It may surprise some of you that a non-drinker would have a blog entry about an alcoholic drink. Yes, this is all about tequila and no matter what preconceived notions you may have about it, I hope you give me a chance to explain my curiosity about this particular drink that inspired me to write and quite possibly do more.
I also hope you consider my geeky humor in all of this, by the way, and also consider that I have given up drinking since 1991. Although I may have had some lapses within 19 years and the occasional sip for a taste (usually wine), I've been a pretty straight arrow.
First off, I think I’ve always been somewhat of a highbrow when it comes to drinking. Call me a snob or whatever, but I honestly can’t stand the local love of Budweiser (or on
A spin-off to this peeve is when I am off-island and there is a variety to choose from (from micro or local brews, or anything imported really) that are available, the people that I am with still go for the Bud. Product loyalty? Fear of the unknown? I don’t know. I do know that sticking with the familiar is boring! Have a little adventure! It’s a beer! Aren’t you curious? Wait a minute. I suppose I shouldn’t really judge since I am the one holding the Diet Pepsi.I don’t think I’ve really been a fan of beer (by the by, before giving up alcohol, I thought Coors was smoother than Bud or Miller). I liken this to my emulation of my father at the time, who actually preferred vodka. To my father, vodka was a drinking man’s drink: clear, strong, and pure.
As a man of science, I am also intrigued by the process of making vodka. The distillation process has to be exact- 100% sterile or else the brew would go putrid (comparable to exacting laboratory conditions). So again, vodka was pure and classy if you will; from potatoes, rather than a weed-like vine. Plus, if you want to be able to chat with the Russian gals at the end of the bar about Tolstoy and Dostoyevsky, you aren’t going to impress her with an open can of Bud (trust the geek in me). Real men drink from a glass (at least, that’s how I take my soda anyways). "What about wine and wine tasting?" you may ask. Wine maybe a little too highbrow for me! Given that personal history, and science backing up my curiosity, I started wondering about Mexico's indigenous spirit, tequila.
Tequila is made from the agave plant, a desert succulent. Long before the Europeans came to America, the Aztec people fermented agave into a drink called octli, or more popularly, pluque. The drink we know today as tequila was actually produced in the 16th century near the town of Tequila (est. 1656). The Spaniards had run out of imported brandy and resorted to producing spirits via local means.
Here are some introduced agave species at Tototville used as ornamentals. The broader leaves belong to Agave americana while the thinner two-toned leaves belong to Agave angustofolia.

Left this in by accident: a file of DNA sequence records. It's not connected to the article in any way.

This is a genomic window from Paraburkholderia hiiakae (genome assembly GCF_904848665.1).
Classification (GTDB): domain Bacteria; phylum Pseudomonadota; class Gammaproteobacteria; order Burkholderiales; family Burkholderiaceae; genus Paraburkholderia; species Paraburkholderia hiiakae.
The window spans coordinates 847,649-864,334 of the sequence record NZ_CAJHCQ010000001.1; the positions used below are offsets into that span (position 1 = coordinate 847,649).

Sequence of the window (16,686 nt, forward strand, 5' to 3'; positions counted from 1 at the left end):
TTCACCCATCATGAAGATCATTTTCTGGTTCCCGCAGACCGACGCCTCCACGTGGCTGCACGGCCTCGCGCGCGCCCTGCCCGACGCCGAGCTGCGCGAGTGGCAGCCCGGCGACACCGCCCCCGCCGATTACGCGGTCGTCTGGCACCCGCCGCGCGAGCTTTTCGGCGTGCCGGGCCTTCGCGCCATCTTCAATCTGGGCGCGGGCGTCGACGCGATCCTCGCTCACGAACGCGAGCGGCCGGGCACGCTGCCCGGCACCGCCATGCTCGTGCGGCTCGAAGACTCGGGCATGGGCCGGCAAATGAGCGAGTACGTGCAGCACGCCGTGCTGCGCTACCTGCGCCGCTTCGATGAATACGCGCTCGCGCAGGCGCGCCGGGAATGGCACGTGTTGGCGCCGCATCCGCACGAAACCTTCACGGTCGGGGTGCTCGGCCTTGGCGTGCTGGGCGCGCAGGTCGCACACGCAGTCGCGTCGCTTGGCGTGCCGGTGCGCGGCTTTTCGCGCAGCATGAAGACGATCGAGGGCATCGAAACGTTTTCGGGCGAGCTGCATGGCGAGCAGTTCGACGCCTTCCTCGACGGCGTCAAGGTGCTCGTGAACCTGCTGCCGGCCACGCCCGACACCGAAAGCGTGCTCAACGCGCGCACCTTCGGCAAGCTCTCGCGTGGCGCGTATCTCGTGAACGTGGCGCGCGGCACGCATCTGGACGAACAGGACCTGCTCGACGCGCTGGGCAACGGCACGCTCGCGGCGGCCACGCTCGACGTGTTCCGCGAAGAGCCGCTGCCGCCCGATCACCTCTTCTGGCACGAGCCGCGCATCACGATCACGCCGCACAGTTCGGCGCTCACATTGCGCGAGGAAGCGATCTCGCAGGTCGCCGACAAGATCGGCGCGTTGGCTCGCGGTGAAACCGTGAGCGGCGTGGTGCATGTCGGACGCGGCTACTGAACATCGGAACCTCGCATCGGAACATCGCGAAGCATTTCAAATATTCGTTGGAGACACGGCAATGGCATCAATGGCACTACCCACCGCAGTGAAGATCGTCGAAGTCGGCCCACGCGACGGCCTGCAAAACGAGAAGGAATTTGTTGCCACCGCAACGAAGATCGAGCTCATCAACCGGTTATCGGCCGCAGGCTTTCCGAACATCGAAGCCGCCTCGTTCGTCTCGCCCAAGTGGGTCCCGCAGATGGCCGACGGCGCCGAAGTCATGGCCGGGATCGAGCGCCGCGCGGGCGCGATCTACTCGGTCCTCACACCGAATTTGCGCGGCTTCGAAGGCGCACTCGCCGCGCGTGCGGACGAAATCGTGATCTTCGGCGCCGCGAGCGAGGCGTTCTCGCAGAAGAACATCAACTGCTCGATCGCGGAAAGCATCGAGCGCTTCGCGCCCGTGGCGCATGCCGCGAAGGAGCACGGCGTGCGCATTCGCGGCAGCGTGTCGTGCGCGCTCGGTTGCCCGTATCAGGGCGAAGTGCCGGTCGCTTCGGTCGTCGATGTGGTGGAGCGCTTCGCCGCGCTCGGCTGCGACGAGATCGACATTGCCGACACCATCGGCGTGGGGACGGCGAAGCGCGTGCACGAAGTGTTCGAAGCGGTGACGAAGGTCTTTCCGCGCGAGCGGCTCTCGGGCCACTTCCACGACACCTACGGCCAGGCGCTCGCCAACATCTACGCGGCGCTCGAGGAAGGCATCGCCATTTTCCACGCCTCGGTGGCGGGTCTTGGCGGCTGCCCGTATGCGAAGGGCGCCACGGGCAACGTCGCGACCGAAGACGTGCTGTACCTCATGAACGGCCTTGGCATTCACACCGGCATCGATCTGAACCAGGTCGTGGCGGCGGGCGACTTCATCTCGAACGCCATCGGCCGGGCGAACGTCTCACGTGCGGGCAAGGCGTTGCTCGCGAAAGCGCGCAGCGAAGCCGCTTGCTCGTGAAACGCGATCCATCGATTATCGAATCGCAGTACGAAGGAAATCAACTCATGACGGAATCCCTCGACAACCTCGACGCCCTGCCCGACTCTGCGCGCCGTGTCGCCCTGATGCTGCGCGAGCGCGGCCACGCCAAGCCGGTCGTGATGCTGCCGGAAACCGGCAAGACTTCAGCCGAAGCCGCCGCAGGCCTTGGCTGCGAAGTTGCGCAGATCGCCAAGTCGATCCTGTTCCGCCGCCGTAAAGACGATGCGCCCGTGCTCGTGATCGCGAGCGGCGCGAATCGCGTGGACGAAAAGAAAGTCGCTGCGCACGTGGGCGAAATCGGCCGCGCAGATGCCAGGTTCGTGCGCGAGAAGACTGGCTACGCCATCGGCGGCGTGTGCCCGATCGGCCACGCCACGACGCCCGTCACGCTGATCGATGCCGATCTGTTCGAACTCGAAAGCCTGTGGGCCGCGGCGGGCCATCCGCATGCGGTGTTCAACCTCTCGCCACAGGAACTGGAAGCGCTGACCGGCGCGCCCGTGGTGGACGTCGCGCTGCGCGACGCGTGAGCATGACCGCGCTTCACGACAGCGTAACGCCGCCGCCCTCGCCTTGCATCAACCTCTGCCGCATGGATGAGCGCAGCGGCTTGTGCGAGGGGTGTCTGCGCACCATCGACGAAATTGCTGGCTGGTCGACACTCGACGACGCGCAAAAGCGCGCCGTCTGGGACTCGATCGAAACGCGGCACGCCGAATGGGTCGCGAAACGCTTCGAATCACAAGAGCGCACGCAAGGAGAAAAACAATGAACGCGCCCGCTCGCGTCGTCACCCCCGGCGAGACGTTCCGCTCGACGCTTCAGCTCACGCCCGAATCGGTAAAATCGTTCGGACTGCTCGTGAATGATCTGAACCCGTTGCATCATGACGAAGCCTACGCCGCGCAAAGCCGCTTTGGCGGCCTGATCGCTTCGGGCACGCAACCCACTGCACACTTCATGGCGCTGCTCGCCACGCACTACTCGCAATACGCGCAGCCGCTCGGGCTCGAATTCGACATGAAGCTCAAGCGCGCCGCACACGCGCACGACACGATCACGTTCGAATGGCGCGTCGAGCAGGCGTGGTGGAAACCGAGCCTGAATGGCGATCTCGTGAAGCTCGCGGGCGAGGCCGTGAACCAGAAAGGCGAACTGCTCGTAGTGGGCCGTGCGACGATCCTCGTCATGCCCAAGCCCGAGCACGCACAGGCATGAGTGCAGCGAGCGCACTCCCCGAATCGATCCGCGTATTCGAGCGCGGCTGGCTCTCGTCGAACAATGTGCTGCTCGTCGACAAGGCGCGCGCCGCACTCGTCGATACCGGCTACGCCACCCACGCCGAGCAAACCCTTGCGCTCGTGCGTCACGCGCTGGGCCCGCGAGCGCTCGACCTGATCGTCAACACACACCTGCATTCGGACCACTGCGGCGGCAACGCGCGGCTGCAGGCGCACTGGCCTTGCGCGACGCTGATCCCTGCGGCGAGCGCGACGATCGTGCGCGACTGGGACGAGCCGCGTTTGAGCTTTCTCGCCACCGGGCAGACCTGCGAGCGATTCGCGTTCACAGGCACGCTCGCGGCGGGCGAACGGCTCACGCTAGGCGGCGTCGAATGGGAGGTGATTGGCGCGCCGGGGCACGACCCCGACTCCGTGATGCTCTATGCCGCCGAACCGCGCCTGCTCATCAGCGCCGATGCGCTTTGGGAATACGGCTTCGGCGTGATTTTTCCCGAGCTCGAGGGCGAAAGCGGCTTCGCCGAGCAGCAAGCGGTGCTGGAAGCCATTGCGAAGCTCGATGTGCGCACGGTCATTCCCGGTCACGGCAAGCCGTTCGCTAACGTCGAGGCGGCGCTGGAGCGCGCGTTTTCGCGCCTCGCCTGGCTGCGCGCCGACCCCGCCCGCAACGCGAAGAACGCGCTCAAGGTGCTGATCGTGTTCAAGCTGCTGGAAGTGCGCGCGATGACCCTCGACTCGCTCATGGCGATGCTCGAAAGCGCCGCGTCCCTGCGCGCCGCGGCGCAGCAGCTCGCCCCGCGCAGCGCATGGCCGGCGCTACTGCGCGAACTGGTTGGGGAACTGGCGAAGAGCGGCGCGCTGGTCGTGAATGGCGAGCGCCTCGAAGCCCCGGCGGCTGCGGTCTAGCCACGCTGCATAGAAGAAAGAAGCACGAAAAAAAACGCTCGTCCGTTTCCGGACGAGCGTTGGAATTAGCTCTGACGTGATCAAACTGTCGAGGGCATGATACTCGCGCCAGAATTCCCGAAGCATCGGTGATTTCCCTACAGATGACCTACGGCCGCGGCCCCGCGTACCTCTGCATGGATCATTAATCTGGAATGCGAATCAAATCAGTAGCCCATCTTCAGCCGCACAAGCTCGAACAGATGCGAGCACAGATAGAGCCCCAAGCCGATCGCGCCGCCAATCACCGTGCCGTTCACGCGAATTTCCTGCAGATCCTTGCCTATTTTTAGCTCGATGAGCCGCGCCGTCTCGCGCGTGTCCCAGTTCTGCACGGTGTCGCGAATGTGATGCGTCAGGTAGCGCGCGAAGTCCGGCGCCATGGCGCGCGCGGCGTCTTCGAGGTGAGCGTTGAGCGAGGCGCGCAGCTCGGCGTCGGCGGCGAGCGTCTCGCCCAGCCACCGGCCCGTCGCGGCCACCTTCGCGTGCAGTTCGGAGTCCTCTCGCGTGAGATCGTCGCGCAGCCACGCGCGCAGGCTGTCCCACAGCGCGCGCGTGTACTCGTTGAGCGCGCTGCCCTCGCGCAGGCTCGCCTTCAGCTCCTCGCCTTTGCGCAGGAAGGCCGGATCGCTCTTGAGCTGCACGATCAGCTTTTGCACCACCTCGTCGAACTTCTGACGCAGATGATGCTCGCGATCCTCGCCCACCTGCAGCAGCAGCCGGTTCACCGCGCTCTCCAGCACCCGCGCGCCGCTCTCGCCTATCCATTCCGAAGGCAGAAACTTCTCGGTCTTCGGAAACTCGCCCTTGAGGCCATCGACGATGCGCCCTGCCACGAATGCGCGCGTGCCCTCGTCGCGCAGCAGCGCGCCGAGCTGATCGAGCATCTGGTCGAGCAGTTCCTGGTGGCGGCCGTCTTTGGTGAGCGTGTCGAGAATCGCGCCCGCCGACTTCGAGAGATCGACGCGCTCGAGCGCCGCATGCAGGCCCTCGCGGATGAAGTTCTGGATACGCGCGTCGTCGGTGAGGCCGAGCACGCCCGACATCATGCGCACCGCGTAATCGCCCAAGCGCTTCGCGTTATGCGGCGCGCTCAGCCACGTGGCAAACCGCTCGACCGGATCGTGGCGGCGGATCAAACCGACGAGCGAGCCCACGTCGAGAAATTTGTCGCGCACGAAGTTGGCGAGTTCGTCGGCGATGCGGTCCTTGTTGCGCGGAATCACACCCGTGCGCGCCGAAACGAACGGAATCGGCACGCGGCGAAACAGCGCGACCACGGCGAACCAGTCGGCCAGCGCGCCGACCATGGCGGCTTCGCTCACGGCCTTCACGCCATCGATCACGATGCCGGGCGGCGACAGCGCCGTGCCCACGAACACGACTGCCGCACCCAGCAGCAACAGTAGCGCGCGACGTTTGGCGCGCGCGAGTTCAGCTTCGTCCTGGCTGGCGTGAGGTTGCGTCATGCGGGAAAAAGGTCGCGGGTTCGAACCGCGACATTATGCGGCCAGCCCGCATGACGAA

This towering beauty is the flower spike of the Agave americana, also known as the "century plant" because it takes a long time for it to flower. Unfortunately, this agave is supposed to be a monocarp, meaning the plant will soon die after blossoming. You can see this beauty now at the San Jose intersection.
Tequila is one of a few drinks that has an actual ritual- it is known as “tequila cruda” where you lick the back of your hand behind the index finger, pour some salt on the moisture, slam down a shot, suck on a lime wedge, feel the burn, wince and say loudly, “Aaaaaarrrrggggggghhhhhh” (also called the “lick, sip, suck ritual” ). Tequila cruda is supposed to be for the uninitiated or newbie who may not be used to taking tequila straight or by itself.
I read an article in Esquire Magazine that fueled more of my curiosity. According to the article, the authors observed (although totally subjective) that:
- Tequila tastes good, and different brands and types have complex flavors to be experienced (I am reminded of wine here).
- Quality tequilas do not lead to hangovers.
- Tequila is not a depressant.
- Quality tequila can be paired with most foods (Also like wine).
- Tequila can be a good gift.
- Tequila fosters "understanding and the forthright exchange of ideas".
Another science that intrigues me is the science of classification or Taxonomy, and tequila fits that bill as well:
- Tequila may have two unofficial but distinct Classes: lowland and highland. Lowland tequila, according to the article, comes from the plateaus of Guadelajara and generally tastes fruitier. Highland tequila are made from agaves grown in the volcanic uplands of Mexico. It is said that they taste brighter and more acidic, with hints of olive brine and green peppers.
- The official classifications are: Blanco (can be processed and may sit in any container up to 60 days before bottling). They can also be called blanco or "white" or plata or "silver"; Reposado or "rested" (aged for 60 days to a year in oak barrels); Añejo or "aged" or "vintage" (Aged 1 to 3 years in oak barrels); Extra Añejo or "extra or ultra aged" (aged more than 3 years sometimes with very old tequila mixed in.
If I do get the courage to "let my hair down" to fuel my curiosity about tequila I would find a few examples (notice the grocery shelves and the non-lack of samples here). Then, I would sample them this way:
- Straight- this will lend to the purest sense of taste.
- With salt and lime or "tequila cruda"- the salt is supposed to deaden the "burn" and the lime is supposed to enhance the flavors.
- With sangrita or "little blood"- chilled mixture of OJ, lime juice, grenadine, & hot sauce. This is supposed to be the local's preferrence
- In a Paloma- a reposado with ice, lime plus rind, kosher salt, and grapefruit soda.
- In a Margarita- a blanco shaken with Cointreau, lime juice, ice and strained in a salt-rimed glass.
I'll have to mull that over, sitting here with an open can of cool Diet Pepsi. Okay. I am a nerd. Whatever.